Do U.S. Courts Discriminate Against Treaties?: Equivalence, Duality, and Treaty Non-Self-Execution
Columbia Law Review, Vol. 110, p. 2228, 2010
67 Pages Posted: 1 Apr 2010 Last revised: 9 Jun 2015
Date Written: December 31, 2010
Despite the inclusion of treaties in the Supremacy Clause, only self- executing treaties are immediately enforceable in U.S. courts. The Supreme Court confirmed as much in its recent decision in Medellm v. Texas, which adopted a broad notion of non-self-execution. Most foreign relations law scholars seek to limit the incidence of non-self-execution. They argue, among other things, that non-self-execution violates the Supremacy Clause, which mandates equivalent treatment of the Constitution, statutes, and trea¬ties. A minority of scholars have responded by arguing variously that the doctrine of non-self-execution does not discriminate against treaties, that the Constitution does not require equivalence, and that differential treatment is justified by treaties' dual nature—they are, first, instruments of foreign af-fairs and, second, domestic law.
This Essay introduces a new argument in favor of a broad notion of non-self-execution. Rather than emphasize the unique duality of treaties, this Essay highlights that the Constitution and statutes also possess a dual nature. While their primary role is as domestic law, they also play a role in foreign relations, particularly when they apply extraterritorially. Recent gui¬dance from the Supreme Court on the extraterritorial application of the Constitution and statutes permits a timely comparison of the judicial treat-ment of all three sources of supreme law in their areas of secondary applica-tion. Comparison along this new axis reveals that treaties fare better than statutes under even a broad notion of non-self-execution. The new analysis thus advances the argument for non-self-execution. The comparison also has important implications for other issues bearing on the domestic status of treaties.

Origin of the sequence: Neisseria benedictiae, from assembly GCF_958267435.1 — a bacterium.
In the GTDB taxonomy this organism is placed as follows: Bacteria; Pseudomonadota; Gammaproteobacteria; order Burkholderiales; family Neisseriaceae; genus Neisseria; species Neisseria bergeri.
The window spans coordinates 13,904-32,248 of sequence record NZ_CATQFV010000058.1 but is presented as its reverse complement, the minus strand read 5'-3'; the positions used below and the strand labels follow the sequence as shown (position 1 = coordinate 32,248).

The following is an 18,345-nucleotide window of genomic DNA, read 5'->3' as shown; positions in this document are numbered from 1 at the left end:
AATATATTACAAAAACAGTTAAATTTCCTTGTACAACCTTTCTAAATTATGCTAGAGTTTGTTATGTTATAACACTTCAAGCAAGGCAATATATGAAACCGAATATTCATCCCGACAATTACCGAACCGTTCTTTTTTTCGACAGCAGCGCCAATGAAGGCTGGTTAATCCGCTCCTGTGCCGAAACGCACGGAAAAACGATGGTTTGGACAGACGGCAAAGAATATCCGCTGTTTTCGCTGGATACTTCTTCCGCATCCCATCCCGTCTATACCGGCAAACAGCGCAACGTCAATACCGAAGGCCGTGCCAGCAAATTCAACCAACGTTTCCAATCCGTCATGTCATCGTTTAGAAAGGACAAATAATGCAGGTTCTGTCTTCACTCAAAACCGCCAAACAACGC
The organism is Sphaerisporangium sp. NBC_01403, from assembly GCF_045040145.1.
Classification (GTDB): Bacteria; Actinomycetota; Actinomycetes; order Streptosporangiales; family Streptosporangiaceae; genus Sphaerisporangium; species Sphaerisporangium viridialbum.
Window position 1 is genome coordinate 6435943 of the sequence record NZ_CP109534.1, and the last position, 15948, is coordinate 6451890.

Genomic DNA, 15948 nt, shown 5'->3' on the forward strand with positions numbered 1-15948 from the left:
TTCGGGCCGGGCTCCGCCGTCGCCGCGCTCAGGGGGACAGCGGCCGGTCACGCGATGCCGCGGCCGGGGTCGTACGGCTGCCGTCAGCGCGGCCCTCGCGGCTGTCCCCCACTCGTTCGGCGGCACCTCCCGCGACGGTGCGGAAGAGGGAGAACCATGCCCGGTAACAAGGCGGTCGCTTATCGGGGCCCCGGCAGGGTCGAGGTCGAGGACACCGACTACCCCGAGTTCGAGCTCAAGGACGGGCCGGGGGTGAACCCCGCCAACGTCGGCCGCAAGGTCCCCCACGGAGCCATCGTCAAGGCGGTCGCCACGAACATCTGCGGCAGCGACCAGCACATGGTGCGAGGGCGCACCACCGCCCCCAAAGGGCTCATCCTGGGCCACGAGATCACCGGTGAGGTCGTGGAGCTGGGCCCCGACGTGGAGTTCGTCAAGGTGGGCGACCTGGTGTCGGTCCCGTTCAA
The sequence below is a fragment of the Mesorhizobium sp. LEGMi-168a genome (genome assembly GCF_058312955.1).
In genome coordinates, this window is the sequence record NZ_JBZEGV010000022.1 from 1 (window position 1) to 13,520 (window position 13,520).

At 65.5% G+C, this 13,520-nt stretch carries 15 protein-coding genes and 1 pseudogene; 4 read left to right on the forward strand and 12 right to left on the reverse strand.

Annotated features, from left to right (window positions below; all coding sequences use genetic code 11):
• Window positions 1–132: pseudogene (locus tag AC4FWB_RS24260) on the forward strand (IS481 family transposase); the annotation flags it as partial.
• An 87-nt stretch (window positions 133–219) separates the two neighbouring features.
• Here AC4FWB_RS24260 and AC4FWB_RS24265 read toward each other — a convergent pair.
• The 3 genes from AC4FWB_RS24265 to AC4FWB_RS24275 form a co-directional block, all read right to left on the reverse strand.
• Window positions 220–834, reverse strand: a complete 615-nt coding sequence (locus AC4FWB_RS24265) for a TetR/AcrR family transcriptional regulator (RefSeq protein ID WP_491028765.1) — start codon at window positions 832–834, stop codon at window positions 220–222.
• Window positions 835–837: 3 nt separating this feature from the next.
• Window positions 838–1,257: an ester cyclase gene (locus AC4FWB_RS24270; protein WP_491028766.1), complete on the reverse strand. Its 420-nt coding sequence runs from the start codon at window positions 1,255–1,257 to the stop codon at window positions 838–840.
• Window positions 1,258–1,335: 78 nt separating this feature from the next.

Keywords: treaty, duality, equivalence, self execution, non self execution, non-self-execution, Foster, self-execution, foreign relations law, role of courts, extraterritorial, extraterritoriality, constitution, statute, Boumediene, Medellin, Hoffman, Hoffman-LaRoche, Hartford, Hartford Fire
JEL Classification: K33
Suggested Citation: Suggested Citation